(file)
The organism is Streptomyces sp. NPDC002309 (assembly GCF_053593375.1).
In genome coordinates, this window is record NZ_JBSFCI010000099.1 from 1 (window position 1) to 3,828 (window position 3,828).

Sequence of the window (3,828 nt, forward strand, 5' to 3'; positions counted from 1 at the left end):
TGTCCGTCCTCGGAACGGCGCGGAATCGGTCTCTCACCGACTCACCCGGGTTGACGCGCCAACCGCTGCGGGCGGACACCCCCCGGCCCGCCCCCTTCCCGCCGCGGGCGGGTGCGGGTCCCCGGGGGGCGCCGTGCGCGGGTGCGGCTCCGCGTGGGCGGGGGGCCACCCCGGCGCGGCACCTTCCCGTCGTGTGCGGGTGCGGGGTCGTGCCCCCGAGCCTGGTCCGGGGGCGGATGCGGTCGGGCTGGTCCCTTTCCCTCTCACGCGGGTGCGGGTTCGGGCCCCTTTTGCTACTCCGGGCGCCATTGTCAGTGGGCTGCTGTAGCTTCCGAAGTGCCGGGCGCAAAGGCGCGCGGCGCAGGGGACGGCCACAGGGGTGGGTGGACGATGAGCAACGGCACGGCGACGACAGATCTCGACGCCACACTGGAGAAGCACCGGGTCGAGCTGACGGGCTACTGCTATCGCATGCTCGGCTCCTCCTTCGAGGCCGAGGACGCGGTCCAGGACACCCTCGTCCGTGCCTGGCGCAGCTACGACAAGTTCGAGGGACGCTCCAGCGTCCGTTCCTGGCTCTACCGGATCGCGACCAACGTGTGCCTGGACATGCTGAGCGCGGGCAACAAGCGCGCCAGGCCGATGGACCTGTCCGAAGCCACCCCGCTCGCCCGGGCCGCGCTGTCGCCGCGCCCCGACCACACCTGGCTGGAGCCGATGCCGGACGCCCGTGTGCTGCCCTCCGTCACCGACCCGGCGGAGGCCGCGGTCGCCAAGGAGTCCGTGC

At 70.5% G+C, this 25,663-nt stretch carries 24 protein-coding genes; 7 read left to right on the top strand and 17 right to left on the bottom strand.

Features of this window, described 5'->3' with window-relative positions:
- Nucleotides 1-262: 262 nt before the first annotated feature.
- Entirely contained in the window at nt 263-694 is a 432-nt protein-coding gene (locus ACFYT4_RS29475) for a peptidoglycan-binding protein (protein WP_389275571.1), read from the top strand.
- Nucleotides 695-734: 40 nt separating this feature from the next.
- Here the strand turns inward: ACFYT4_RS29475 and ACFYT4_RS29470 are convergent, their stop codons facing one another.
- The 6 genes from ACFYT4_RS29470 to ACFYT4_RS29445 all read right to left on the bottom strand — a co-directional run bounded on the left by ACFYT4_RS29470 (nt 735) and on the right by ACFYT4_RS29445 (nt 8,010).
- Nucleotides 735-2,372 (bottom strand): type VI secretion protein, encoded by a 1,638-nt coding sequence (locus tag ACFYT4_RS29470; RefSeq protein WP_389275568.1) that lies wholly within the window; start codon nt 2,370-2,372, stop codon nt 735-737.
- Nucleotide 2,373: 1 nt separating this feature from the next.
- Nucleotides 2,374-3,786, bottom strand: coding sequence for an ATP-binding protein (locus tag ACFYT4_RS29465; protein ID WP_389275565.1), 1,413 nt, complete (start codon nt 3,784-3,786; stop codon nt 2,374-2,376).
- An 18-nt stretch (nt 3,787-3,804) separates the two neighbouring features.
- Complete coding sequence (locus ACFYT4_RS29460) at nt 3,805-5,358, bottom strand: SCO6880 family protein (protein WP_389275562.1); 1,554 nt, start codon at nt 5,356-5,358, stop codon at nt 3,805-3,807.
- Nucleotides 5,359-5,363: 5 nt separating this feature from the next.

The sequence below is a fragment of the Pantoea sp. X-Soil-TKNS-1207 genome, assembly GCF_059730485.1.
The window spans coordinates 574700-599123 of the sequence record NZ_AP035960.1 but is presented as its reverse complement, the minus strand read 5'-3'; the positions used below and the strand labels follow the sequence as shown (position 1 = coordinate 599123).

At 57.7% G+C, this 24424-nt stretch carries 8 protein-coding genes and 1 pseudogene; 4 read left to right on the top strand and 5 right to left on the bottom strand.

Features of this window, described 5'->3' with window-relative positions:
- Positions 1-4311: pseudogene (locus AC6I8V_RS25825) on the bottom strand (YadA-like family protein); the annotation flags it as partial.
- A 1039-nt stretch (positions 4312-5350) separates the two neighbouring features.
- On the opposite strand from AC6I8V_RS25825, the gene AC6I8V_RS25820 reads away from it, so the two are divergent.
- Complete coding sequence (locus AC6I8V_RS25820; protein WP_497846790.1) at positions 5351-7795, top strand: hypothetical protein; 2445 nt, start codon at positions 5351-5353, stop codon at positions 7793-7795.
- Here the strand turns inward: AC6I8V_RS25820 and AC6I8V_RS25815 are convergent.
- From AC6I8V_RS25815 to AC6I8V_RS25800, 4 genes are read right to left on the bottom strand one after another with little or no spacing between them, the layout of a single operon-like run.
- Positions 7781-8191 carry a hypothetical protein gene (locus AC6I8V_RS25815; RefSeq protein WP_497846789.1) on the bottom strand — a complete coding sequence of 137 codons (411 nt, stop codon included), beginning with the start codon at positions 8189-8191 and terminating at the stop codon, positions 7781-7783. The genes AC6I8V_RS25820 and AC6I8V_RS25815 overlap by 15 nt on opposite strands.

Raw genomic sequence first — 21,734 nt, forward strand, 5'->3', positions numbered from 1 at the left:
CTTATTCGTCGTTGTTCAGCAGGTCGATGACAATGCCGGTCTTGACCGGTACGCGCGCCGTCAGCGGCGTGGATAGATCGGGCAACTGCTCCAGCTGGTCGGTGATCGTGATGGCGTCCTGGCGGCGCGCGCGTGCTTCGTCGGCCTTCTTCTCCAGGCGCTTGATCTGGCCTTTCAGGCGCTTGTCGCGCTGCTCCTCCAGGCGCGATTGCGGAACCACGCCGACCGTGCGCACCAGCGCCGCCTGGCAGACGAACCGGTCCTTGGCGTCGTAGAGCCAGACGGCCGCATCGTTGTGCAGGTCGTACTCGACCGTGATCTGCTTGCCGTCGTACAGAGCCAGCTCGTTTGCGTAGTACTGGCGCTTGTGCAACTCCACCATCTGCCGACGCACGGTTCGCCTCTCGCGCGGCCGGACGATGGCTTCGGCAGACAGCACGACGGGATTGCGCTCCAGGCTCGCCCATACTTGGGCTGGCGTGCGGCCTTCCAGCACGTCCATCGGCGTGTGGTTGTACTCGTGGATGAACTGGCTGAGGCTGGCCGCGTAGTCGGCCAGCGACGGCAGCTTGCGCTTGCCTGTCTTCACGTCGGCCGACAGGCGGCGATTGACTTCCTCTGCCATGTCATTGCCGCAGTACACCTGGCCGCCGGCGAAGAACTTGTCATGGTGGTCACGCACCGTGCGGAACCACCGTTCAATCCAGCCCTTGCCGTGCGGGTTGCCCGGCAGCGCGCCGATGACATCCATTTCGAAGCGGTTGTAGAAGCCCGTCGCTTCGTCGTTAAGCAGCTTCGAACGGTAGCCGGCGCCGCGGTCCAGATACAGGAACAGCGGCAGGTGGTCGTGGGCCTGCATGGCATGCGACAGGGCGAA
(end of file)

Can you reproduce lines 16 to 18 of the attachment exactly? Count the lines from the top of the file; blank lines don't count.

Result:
- Complete coding sequence (locus ACFYT4_RS29460) at nt 3,805-5,358, bottom strand: SCO6880 family protein (protein WP_389275562.1); 1,554 nt, start codon at nt 5,356-5,358, stop codon at nt 3,805-3,807.
- Nucleotides 5,359-5,363: 5 nt separating this feature from the next.

The sequence below is a fragment of the Pantoea sp. X-Soil-TKNS-1207 genome, assembly GCF_059730485.1.